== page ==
Adam Scott seems to many like the nicest guy, but to me he is a scoundrel who will go to any lengths to win.
A few years ago Steve Williams, his caddy, made racially insensitive remarks about Tiger Woods, his former employer. Many felt that Williams comments were so bad that Scott should definitely fire him. Instead, Scott, whose response was essentially no response, kept Williams because he knew his chances of ever winning a major depended largely on retaining the world’s best caddy.
Then, when he couldn’t regain his lost putting touch, he opted for the most grotesque looking putting stance in pro golf, firmly anchoring his putter to his chest while sticking his left arm out in front of him. It was obviously within the rules, so the majority of fans (based on numerous polls) who hate anchoring, had to grin and bear it while Scott prevailed in a playoff at this year’s Masters.
A few weeks later Glen Nager of the USGA issued their ruling on anchoring – it would become illegal at the beginning of 2016. To Scott, that meant that he (and his henchman) had 11 majors to add to his legacy before he would have to abandon his long wand. Or would he? Here is Scott’s view on the change he plans to make:
“I’m just going to keep doing what I’m doing and deal with it then,” he said. “I don’t think there will be anything much for me to change. If I have to separate the putter a millimeter from my chest, then I’ll do that. … My hand will be slightly off my chest, probably.”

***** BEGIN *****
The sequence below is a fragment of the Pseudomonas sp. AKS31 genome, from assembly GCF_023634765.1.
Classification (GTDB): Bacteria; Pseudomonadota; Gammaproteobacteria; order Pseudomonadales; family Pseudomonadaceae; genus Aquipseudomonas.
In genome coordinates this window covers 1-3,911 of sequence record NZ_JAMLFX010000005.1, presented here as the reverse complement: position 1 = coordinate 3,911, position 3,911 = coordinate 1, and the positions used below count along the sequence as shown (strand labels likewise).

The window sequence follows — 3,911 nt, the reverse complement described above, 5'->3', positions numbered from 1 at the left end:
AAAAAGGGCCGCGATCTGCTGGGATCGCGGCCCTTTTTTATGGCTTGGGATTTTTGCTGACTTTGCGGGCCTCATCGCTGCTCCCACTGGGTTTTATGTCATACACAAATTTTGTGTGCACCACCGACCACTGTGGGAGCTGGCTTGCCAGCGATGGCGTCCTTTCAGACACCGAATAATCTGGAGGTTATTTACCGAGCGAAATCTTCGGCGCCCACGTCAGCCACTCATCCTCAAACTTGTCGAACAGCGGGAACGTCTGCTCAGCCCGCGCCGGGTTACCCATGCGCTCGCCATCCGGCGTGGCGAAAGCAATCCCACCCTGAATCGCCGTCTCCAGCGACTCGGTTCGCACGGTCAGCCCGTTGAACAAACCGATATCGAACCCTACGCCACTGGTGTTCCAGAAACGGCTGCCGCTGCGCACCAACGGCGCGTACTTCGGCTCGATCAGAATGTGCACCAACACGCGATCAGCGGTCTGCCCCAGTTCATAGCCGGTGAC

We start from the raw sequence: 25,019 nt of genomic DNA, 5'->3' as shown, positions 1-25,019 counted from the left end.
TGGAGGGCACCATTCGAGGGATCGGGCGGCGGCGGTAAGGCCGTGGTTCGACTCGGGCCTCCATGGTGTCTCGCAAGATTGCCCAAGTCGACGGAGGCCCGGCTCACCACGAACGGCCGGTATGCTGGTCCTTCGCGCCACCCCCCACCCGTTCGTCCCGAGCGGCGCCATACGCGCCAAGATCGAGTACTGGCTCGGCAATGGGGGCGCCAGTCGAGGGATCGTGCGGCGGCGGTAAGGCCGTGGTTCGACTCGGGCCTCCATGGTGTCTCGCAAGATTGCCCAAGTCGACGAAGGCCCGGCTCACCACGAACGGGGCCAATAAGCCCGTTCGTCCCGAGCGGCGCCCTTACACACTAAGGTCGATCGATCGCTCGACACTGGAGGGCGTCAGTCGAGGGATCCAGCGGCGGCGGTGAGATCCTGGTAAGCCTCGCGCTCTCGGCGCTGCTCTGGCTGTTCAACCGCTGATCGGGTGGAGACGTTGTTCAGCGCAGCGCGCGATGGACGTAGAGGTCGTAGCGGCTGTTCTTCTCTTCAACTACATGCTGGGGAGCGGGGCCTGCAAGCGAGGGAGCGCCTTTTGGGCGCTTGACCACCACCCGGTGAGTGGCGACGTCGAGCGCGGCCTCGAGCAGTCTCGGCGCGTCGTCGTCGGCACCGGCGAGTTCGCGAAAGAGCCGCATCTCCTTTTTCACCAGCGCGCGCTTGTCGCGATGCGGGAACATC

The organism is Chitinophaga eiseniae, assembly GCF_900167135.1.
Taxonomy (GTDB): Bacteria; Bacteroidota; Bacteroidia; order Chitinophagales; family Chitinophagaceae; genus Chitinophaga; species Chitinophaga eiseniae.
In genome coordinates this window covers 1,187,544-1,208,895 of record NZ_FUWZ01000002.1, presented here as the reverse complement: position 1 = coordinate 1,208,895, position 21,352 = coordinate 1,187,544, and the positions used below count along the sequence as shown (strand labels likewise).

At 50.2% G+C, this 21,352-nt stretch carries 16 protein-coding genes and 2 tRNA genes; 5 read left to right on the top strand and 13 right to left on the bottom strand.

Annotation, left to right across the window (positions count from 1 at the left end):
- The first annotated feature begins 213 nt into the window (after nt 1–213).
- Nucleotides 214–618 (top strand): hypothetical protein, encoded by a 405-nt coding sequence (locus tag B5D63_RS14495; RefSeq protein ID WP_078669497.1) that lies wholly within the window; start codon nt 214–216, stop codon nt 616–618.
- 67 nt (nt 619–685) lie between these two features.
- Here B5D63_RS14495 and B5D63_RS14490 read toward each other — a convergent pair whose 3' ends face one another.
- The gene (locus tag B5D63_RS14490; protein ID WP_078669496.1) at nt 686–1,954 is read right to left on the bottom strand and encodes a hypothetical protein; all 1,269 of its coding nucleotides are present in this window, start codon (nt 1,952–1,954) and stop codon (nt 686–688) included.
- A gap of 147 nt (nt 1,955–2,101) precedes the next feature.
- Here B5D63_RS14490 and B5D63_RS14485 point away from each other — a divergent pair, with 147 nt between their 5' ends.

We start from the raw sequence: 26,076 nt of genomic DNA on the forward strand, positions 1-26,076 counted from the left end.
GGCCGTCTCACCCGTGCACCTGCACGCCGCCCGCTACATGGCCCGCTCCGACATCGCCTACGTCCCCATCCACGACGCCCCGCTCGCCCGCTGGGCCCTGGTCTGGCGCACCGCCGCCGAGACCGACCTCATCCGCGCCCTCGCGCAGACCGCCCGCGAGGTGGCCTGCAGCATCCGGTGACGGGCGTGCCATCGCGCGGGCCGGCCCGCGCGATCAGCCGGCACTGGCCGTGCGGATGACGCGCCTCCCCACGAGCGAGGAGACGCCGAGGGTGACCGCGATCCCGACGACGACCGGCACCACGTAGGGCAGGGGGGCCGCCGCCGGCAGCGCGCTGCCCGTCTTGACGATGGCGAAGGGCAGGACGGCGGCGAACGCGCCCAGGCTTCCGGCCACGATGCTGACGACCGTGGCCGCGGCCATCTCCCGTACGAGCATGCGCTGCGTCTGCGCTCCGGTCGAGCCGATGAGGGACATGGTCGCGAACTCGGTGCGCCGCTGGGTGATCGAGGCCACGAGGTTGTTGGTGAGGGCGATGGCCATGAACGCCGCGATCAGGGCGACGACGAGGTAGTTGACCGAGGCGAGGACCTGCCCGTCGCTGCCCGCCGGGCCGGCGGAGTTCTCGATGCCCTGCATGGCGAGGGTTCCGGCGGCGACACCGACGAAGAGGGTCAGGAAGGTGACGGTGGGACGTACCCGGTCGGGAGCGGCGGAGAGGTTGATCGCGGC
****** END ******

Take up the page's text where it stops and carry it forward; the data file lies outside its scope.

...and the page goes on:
While Scott’s anchoring is still legal, it is now, officially, against the spirit and tradition of the game as voiced by Nager in his address on the ban:
“Rule 14-1b protects one of the important challenges in the game – the free swing of the entire club. The traditional stroke involves swinging the club with both the club and gripping hands held away from the body, requiring the player to direct and control the movement of the entire club. Anchoring is different: Intentionally securing one end of the club against the body, and creating a point of physical attachment around which the club is swung, is a substantial departure from that traditional free swing.”
So, any player who continues to anchor after the ban is violating the spirit of the game, something which Scott cares nothing about as he continues his all out quest for Ws in the majors. And he may get them as he is currently leading the PGA deep into his second round as this is being written.
Should he win, however, in the history book that I plan to write, his entry will contain an asterisk, as it should.
2013 PGA – Adam Scott*
*Used an anchored putter in opposition to the tradition of the game as expressed by the USGA and R&A